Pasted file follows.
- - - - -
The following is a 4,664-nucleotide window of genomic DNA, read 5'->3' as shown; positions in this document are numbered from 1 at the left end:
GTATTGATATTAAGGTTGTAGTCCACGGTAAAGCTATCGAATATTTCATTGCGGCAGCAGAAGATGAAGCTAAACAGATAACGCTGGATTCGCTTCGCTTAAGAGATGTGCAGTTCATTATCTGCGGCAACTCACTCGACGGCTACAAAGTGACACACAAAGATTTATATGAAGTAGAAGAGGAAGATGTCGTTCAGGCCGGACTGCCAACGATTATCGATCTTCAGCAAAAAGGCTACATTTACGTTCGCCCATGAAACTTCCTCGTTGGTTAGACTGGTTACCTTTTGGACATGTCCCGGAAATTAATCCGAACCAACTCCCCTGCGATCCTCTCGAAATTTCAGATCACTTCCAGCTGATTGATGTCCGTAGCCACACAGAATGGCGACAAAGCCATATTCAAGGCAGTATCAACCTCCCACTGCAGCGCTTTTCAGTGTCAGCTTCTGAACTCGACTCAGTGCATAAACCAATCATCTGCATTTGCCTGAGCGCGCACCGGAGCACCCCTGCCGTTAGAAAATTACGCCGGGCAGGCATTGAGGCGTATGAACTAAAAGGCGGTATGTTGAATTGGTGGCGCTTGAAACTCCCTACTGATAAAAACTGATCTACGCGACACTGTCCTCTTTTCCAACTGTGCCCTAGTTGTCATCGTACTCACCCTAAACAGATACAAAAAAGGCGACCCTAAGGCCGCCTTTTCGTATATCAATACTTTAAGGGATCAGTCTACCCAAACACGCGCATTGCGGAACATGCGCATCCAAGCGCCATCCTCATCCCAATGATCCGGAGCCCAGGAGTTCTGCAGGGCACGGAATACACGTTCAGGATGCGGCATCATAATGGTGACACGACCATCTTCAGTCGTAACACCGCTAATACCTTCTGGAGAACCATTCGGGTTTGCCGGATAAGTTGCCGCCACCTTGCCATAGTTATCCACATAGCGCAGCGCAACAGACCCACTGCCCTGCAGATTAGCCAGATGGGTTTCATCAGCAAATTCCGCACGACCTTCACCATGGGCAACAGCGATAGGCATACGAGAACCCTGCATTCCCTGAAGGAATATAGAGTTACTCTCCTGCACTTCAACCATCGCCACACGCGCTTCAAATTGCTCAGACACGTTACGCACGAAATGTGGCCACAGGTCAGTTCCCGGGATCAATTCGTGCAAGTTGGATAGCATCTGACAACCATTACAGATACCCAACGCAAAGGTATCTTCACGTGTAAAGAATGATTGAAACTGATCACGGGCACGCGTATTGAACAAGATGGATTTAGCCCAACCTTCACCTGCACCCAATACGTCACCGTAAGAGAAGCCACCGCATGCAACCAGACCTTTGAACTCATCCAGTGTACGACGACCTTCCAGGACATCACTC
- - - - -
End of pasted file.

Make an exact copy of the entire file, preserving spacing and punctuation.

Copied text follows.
The following is a 4,664-nucleotide window of genomic DNA, read 5'->3' as shown; positions in this document are numbered from 1 at the left end:
GTATTGATATTAAGGTTGTAGTCCACGGTAAAGCTATCGAATATTTCATTGCGGCAGCAGAAGATGAAGCTAAACAGATAACGCTGGATTCGCTTCGCTTAAGAGATGTGCAGTTCATTATCTGCGGCAACTCACTCGACGGCTACAAAGTGACACACAAAGATTTATATGAAGTAGAAGAGGAAGATGTCGTTCAGGCCGGACTGCCAACGATTATCGATCTTCAGCAAAAAGGCTACATTTACGTTCGCCCATGAAACTTCCTCGTTGGTTAGACTGGTTACCTTTTGGACATGTCCCGGAAATTAATCCGAACCAACTCCCCTGCGATCCTCTCGAAATTTCAGATCACTTCCAGCTGATTGATGTCCGTAGCCACACAGAATGGCGACAAAGCCATATTCAAGGCAGTATCAACCTCCCACTGCAGCGCTTTTCAGTGTCAGCTTCTGAACTCGACTCAGTGCATAAACCAATCATCTGCATTTGCCTGAGCGCGCACCGGAGCACCCCTGCCGTTAGAAAATTACGCCGGGCAGGCATTGAGGCGTATGAACTAAAAGGCGGTATGTTGAATTGGTGGCGCTTGAAACTCCCTACTGATAAAAACTGATCTACGCGACACTGTCCTCTTTTCCAACTGTGCCCTAGTTGTCATCGTACTCACCCTAAACAGATACAAAAAAGGCGACCCTAAGGCCGCCTTTTCGTATATCAATACTTTAAGGGATCAGTCTACCCAAACACGCGCATTGCGGAACATGCGCATCCAAGCGCCATCCTCATCCCAATGATCCGGAGCCCAGGAGTTCTGCAGGGCACGGAATACACGTTCAGGATGCGGCATCATAATGGTGACACGACCATCTTCAGTCGTAACACCGCTAATACCTTCTGGAGAACCATTCGGGTTTGCCGGATAAGTTGCCGCCACCTTGCCATAGTTATCCACATAGCGCAGCGCAACAGACCCACTGCCCTGCAGATTAGCCAGATGGGTTTCATCAGCAAATTCCGCACGACCTTCACCATGGGCAACAGCGATAGGCATACGAGAACCCTGCATTCCCTGAAGGAATATAGAGTTACTCTCCTGCACTTCAACCATCGCCACACGCGCTTCAAATTGCTCAGACACGTTACGCACGAAATGTGGCCACAGGTCAGTTCCCGGGATCAATTCGTGCAAGTTGGATAGCATCTGACAACCATTACAGATACCCAACGCAAAGGTATCTTCACGTGTAAAGAATGATTGAAACTGATCACGGGCACGCGTATTGAACAAGATGGATTTAGCCCAACCTTCACCTGCACCCAATACGTCACCGTAAGAGAAGCCACCGCATGCAACCAGACCTTTGAACTCATCCAGTGTACGACGACCTTCCAGGACATCACTC